We also analysed mRNA-seq data (Pan et al, 2008; Wang et al, 2008) and show that 189 A-rich noncanonical 3′-most poly(A) sites found in this data set behave identical to the 2960 canonical 3′-most poly(A) sites regarding the ratios of reads positioned upstream or downstream of the cleavage site (Supplementary Figure 3A). These findings provide strong evidence that the A-rich noncanonical poly(A) sites are true 3′end processing signals. Finally, the same data set also showed that alternative A-rich noncanonical poly(A) sites are more likely to be tissue specifically regulated compared with A(A/U)UAAA alternative poly(A) sites (Supplementary Figure 3B).
From this analysis we concluded that poly(A) sites comprising upstream A-rich elements represent a significant number of noncanonical poly(A) sites and, compared with canonical poly(A) sites, generally have stronger DSEs. In addition, noncanonical A-rich poly(A) sites are more likely to be engaged in alternative polyadenylation and are more often subjected to tissue-specific regulation compared with canonical poly(A) sites.
The above described bioinformatics analysis showed that about one-third of noncanonical poly(A) sites contain an A-rich sequence upstream of the cleavage site. To experimentally verify whether these A-rich sequences represent critical cis-elements for cleavage and polyadenylation, we analysed 3′end formation in the JunB gene, identified in our bioinformatics analysis (Supplementary data 2).
JUNB encodes a non-spliced transcript with a poly(A) cleavage site annotated 20 nucleotides downstream of an A-rich sequence in the 3′UTR. This annotation is verified by 177 AceView accessions.
To confirm the role of this endogenous A-stretch in poly(A) cleavage, we cloned the 3′UTR and 3′flanking sequences including the DSE of JUNB downstream of the GFP ORF in the MC4R plasmid. Thus, the MC4R 3′UTR and the P1 poly(A) sequences were replaced with equivalent regions from JUNB (Figure 6A). Note that the regions downstream of MC4R P1 including the P2 poly(A) site are retained in the constructs. Therefore, potential transcripts that are not cleaved and readthrough the JUNB poly(A) site are stabilised by cleavage and polyadenylation at the MC4R P2 site and can easily be detected using the composite RP probe described in Figure 4.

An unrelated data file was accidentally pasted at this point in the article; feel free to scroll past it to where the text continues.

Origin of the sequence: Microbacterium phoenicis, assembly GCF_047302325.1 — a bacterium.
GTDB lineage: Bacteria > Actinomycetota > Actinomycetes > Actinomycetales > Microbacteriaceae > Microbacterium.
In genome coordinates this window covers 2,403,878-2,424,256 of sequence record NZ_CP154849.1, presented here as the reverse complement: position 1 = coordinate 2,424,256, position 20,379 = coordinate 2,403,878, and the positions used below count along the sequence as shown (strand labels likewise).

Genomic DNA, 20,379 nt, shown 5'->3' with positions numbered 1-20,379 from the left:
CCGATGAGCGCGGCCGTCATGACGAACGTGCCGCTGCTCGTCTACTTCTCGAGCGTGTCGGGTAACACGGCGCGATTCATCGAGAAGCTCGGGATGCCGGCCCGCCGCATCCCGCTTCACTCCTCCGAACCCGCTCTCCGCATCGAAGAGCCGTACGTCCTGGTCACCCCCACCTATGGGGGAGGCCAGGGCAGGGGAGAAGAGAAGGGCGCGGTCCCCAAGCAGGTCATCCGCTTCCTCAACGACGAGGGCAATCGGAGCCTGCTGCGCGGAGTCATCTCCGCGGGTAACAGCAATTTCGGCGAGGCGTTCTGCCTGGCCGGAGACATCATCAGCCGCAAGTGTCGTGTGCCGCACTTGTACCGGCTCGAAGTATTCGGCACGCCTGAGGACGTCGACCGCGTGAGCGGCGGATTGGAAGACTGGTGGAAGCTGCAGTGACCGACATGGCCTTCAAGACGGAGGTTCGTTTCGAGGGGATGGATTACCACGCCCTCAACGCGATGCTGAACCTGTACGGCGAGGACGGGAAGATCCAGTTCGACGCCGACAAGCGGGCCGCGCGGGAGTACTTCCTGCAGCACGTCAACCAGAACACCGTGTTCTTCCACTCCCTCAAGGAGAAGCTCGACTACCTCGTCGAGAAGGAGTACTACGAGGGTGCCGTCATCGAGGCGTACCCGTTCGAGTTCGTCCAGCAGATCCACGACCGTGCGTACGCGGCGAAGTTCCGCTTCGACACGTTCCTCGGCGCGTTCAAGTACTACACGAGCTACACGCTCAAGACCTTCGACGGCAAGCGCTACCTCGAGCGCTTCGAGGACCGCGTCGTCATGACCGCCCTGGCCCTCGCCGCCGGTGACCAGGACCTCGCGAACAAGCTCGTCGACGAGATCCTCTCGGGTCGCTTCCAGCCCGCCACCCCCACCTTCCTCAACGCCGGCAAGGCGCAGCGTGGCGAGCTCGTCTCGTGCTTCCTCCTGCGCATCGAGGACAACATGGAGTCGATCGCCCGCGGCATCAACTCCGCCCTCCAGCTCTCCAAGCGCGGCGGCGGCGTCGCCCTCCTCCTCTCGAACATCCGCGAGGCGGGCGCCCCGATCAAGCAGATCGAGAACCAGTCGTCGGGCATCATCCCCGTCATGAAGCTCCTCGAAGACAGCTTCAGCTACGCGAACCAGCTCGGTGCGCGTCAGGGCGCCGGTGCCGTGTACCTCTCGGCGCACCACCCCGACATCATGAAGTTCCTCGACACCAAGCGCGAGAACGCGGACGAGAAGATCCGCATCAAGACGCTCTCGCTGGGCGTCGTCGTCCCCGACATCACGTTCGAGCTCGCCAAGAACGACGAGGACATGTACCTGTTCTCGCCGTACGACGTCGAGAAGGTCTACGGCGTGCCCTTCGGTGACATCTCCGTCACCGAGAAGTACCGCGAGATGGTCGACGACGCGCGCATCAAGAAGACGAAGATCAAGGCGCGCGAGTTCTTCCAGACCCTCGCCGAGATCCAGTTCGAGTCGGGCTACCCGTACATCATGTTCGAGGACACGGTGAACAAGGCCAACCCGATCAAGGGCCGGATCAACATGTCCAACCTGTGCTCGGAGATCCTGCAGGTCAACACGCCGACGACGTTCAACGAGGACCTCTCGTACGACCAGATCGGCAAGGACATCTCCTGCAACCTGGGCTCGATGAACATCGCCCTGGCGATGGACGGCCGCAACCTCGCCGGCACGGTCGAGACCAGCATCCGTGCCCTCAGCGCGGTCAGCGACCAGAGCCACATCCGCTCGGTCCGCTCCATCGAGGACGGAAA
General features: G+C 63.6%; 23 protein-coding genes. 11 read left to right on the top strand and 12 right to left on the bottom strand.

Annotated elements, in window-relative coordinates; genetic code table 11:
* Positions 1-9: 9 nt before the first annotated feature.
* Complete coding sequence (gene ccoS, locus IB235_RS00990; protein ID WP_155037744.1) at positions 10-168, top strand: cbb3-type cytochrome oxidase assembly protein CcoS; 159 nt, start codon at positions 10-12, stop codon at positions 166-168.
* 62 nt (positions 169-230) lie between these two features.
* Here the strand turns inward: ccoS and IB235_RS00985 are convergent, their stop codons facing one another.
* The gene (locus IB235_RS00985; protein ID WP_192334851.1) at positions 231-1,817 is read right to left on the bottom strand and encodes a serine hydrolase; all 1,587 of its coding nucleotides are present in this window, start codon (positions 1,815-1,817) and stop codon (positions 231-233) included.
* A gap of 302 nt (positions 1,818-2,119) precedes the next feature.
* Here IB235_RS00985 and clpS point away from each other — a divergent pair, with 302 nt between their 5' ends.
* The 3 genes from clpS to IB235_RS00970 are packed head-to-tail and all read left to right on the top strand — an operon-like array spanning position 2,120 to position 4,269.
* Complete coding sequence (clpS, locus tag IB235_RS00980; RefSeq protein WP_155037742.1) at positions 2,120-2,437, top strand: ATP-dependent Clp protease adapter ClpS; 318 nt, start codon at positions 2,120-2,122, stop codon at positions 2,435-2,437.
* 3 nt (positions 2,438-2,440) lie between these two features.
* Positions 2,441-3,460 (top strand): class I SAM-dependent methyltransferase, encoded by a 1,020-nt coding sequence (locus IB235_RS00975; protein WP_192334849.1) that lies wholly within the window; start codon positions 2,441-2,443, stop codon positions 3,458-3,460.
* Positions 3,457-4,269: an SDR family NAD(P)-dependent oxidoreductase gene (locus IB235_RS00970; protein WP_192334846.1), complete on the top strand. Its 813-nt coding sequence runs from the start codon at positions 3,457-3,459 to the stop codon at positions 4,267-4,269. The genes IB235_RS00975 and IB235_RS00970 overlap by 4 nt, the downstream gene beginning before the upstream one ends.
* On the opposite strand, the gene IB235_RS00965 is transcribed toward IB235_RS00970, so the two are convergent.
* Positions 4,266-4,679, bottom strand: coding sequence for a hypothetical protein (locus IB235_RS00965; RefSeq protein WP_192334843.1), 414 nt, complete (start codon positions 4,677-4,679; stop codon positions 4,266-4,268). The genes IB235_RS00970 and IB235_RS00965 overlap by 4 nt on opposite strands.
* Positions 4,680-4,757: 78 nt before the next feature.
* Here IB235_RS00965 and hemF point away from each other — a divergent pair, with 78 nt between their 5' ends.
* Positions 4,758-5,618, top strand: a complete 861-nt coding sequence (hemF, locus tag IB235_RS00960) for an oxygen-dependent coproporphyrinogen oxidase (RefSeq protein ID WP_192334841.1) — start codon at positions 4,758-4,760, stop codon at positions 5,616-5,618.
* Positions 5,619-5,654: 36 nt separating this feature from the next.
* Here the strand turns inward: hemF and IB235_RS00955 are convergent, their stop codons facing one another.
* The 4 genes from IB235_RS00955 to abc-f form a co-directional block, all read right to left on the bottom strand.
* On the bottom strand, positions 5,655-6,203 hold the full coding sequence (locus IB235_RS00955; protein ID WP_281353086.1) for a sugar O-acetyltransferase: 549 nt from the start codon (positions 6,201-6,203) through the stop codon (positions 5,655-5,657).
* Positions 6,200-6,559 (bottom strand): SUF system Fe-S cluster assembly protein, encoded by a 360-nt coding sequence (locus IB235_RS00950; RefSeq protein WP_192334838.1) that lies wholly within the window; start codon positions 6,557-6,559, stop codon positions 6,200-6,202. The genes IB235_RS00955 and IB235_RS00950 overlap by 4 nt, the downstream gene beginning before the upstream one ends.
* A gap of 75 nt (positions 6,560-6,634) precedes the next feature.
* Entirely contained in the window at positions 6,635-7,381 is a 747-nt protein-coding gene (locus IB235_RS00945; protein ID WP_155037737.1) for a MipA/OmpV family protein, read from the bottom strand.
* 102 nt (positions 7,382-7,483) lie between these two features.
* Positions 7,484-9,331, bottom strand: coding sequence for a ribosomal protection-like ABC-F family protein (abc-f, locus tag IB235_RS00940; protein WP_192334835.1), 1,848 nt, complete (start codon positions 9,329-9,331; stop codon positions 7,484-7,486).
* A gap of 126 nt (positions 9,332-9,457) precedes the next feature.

First, we used RP to confirm the site of cleavage in our JUNB wild-type plasmid. As can be seen in Figure 6B, cleavage of transfected JUNB resulted in RP products that are slightly longer than the expected lengths (123 nt), which may be due to a slight shift of the cleavage site in our reporter construct. Nevertheless, in the Wt JUNB clone cleavage occurs 5–10 nts downstream of the annotated site 3′ of the A-stretch. We were unable to detect any endogenous JUNB mRNA by RP.
Importantly, the subsequent RP analysis of JUNB wild type and mutant plasmids with the composite probe showed that A to C mutations in the A-stretch reduced cleavage at the JUNB 3′end processing site. This is manifested by the appearance of the 88 nucleotide band representing transcripts that are not cleaved at the JUNB poly(A) site (Figure 6C: compare lanes 1 and 2). Note that the readthrough band in these experiments is 88 rather than 100 nucleotides because JUNB constructs do not contain the MC4R P1 poly(A) signals resulting in a shorter protected readthrough band. A reduction in JUNB poly(A) site use was also observed when U to C mutations were introduced into the DSE (Figure 6C: compare lanes 1 and 3). The effects of the DSE mutations introduced into the JUNB were less dramatic compared to mutations of the A-rich sequence, which is likely to be due to the presence of a G/U-rich putative USE (Figure 6A). Furthermore, transient transfections of the plasmids used had no effects on 3′end processing of endogenous genes (Supplementary Figure 4). These results confirmed that the endogenous A-stretch found in the JUNB sequence is a critical cis-element for efficient 3′end processing supporting the suggestion that A-rich elements may have an important function in the recognition of a significant number of human noncanonical poly(A) sites.